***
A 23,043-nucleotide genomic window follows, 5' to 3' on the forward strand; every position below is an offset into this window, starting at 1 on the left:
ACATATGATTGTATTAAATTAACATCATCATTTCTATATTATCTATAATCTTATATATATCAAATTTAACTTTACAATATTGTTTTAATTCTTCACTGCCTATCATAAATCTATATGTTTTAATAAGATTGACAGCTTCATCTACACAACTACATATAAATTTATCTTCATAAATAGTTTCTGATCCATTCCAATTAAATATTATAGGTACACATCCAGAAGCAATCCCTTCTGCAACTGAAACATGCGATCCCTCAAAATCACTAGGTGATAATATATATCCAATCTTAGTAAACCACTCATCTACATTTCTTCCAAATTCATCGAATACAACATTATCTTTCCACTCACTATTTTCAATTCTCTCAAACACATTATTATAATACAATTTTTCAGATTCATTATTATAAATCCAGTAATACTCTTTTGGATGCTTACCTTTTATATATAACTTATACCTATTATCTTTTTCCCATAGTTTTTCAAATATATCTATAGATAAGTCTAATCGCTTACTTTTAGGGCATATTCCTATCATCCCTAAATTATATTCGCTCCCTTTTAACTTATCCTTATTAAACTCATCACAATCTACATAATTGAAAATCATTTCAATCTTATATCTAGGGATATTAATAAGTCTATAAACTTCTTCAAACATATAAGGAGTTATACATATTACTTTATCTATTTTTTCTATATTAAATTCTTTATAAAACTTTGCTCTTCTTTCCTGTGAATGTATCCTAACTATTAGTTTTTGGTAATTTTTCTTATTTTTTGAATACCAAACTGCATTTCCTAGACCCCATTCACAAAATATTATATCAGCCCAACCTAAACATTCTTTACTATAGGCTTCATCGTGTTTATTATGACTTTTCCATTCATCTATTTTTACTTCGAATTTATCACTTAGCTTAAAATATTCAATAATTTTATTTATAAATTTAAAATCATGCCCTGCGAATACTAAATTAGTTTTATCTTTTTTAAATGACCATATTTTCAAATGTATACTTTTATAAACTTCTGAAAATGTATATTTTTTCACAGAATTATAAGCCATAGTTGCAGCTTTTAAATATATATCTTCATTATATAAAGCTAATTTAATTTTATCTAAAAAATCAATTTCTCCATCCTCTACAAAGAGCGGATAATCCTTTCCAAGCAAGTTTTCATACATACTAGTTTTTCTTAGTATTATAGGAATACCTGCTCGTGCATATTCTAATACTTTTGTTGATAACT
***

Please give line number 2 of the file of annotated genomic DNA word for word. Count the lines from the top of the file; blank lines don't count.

ACATATGATTGTATTAAATTAACATCATCATTTCTATATTATCTATAATCTTATATATATCAAATTTAACTTTACAATATTGTTTTAATTCTTCACTGCCTATCATAAATCTATATGTTTTAATAAGATTGACAGCTTCATCTACACAACTACATATAAATTTATCTTCATAAATAGTTTCTGATCCATTCCAATTAAATATTATAGGTACACATCCAGAAGCAATCCCTTCTGCAACTGAAACATGCGATCCCTCAAAATCACTAGGTGATAATATATATCCAATCTTAGTAAACCACTCATCTACATTTCTTCCAAATTCATCGAATACAACATTATCTTTCCACTCACTATTTTCAATTCTCTCAAACACATTATTATAATACAATTTTTCAGATTCATTATTATAAATCCAGTAATACTCTTTTGGATGCTTACCTTTTATATATAACTTATACCTATTATCTTTTTCCCATAGTTTTTCAAATATATCTATAGATAAGTCTAATCGCTTACTTTTAGGGCATATTCCTATCATCCCTAAATTATATTCGCTCCCTTTTAACTTATCCTTATTAAACTCATCACAATCTACATAATTGAAAATCATTTCAATCTTATATCTAGGGATATTAATAAGTCTATAAACTTCTTCAAACATATAAGGAGTTATACATATTACTTTATCTATTTTTTCTATATTAAATTCTTTATAAAACTTTGCTCTTCTTTCCTGTGAATGTATCCTAACTATTAGTTTTTGGTAATTTTTCTTATTTTTTGAATACCAAACTGCATTTCCTAGACCCCATTCACAAAATATTATATCAGCCCAACCTAAACATTCTTTACTATAGGCTTCATCGTGTTTATTATGACTTTTCCATTCATCTATTTTTACTTCGAATTTATCACTTAGCTTAAAATATTCAATAATTTTATTTATAAATTTAAAATCATGCCCTGCGAATACTAAATTAGTTTTATCTTTTTTAAATGACCATATTTTCAAATGTATACTTTTATAAACTTCTGAAAATGTATATTTTTTCACAGAATTATAAGCCATAGTTGCAGCTTTTAAATATATATCTTCATTATATAAAGCTAATTTAATTTTATCTAAAAAATCAATTTCTCCATCCTCTACAAAGAGCGGATAATCCTTTCCAAGCAAGTTTTCATACATACTAGTTTTTCTTAGTATTATAGGAATACCTGCTCGTGCATATTCTAATACTTTTGTTGATAACT